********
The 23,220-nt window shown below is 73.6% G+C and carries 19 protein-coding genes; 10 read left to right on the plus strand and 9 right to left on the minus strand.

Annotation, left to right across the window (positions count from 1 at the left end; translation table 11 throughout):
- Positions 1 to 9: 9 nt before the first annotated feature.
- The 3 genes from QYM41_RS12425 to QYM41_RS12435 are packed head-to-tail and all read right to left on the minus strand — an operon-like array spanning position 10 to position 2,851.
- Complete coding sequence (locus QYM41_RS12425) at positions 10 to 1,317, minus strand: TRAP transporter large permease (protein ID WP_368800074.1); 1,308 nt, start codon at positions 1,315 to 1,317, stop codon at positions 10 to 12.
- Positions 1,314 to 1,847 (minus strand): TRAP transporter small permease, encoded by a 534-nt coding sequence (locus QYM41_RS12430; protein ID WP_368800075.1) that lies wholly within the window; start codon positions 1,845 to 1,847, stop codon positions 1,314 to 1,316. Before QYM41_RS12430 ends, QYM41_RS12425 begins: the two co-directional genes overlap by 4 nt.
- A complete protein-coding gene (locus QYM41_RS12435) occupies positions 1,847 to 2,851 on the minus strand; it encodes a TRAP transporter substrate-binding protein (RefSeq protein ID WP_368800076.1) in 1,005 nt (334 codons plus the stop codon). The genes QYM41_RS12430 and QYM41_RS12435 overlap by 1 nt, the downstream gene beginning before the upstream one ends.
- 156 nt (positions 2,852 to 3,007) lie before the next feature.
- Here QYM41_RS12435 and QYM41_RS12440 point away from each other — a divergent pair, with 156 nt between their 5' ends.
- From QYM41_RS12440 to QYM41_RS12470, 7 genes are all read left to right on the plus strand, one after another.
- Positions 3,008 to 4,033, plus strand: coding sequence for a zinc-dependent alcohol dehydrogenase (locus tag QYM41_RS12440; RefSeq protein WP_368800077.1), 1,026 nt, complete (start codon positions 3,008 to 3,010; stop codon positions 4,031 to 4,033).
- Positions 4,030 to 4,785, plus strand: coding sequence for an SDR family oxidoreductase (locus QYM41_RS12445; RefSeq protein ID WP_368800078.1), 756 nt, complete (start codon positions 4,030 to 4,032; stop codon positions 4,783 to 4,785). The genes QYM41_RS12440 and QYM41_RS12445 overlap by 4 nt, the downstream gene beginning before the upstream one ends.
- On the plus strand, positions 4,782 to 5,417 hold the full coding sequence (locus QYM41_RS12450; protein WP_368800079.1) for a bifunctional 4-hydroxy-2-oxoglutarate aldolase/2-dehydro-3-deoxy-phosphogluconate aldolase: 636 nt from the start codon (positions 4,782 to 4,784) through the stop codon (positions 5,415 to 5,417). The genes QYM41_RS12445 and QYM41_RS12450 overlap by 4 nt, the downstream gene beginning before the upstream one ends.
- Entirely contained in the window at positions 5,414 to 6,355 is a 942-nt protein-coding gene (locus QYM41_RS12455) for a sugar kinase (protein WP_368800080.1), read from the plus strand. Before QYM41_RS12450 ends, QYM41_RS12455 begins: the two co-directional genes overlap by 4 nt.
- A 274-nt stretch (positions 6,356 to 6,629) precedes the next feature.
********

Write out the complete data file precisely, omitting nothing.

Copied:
The 23,220-nt window shown below is 73.6% G+C and carries 19 protein-coding genes; 10 read left to right on the plus strand and 9 right to left on the minus strand.

Annotation, left to right across the window (positions count from 1 at the left end; translation table 11 throughout):
- Positions 1 to 9: 9 nt before the first annotated feature.
- The 3 genes from QYM41_RS12425 to QYM41_RS12435 are packed head-to-tail and all read right to left on the minus strand — an operon-like array spanning position 10 to position 2,851.
- Complete coding sequence (locus QYM41_RS12425) at positions 10 to 1,317, minus strand: TRAP transporter large permease (protein ID WP_368800074.1); 1,308 nt, start codon at positions 1,315 to 1,317, stop codon at positions 10 to 12.
- Positions 1,314 to 1,847 (minus strand): TRAP transporter small permease, encoded by a 534-nt coding sequence (locus QYM41_RS12430; protein ID WP_368800075.1) that lies wholly within the window; start codon positions 1,845 to 1,847, stop codon positions 1,314 to 1,316. Before QYM41_RS12430 ends, QYM41_RS12425 begins: the two co-directional genes overlap by 4 nt.
- A complete protein-coding gene (locus QYM41_RS12435) occupies positions 1,847 to 2,851 on the minus strand; it encodes a TRAP transporter substrate-binding protein (RefSeq protein ID WP_368800076.1) in 1,005 nt (334 codons plus the stop codon). The genes QYM41_RS12430 and QYM41_RS12435 overlap by 1 nt, the downstream gene beginning before the upstream one ends.
- 156 nt (positions 2,852 to 3,007) lie before the next feature.
- Here QYM41_RS12435 and QYM41_RS12440 point away from each other — a divergent pair, with 156 nt between their 5' ends.
- From QYM41_RS12440 to QYM41_RS12470, 7 genes are all read left to right on the plus strand, one after another.
- Positions 3,008 to 4,033, plus strand: coding sequence for a zinc-dependent alcohol dehydrogenase (locus tag QYM41_RS12440; RefSeq protein WP_368800077.1), 1,026 nt, complete (start codon positions 3,008 to 3,010; stop codon positions 4,031 to 4,033).
- Positions 4,030 to 4,785, plus strand: coding sequence for an SDR family oxidoreductase (locus QYM41_RS12445; RefSeq protein ID WP_368800078.1), 756 nt, complete (start codon positions 4,030 to 4,032; stop codon positions 4,783 to 4,785). The genes QYM41_RS12440 and QYM41_RS12445 overlap by 4 nt, the downstream gene beginning before the upstream one ends.
- On the plus strand, positions 4,782 to 5,417 hold the full coding sequence (locus QYM41_RS12450; protein WP_368800079.1) for a bifunctional 4-hydroxy-2-oxoglutarate aldolase/2-dehydro-3-deoxy-phosphogluconate aldolase: 636 nt from the start codon (positions 4,782 to 4,784) through the stop codon (positions 5,415 to 5,417). The genes QYM41_RS12445 and QYM41_RS12450 overlap by 4 nt, the downstream gene beginning before the upstream one ends.
- Entirely contained in the window at positions 5,414 to 6,355 is a 942-nt protein-coding gene (locus QYM41_RS12455) for a sugar kinase (protein WP_368800080.1), read from the plus strand. Before QYM41_RS12450 ends, QYM41_RS12455 begins: the two co-directional genes overlap by 4 nt.
- A 274-nt stretch (positions 6,356 to 6,629) precedes the next feature.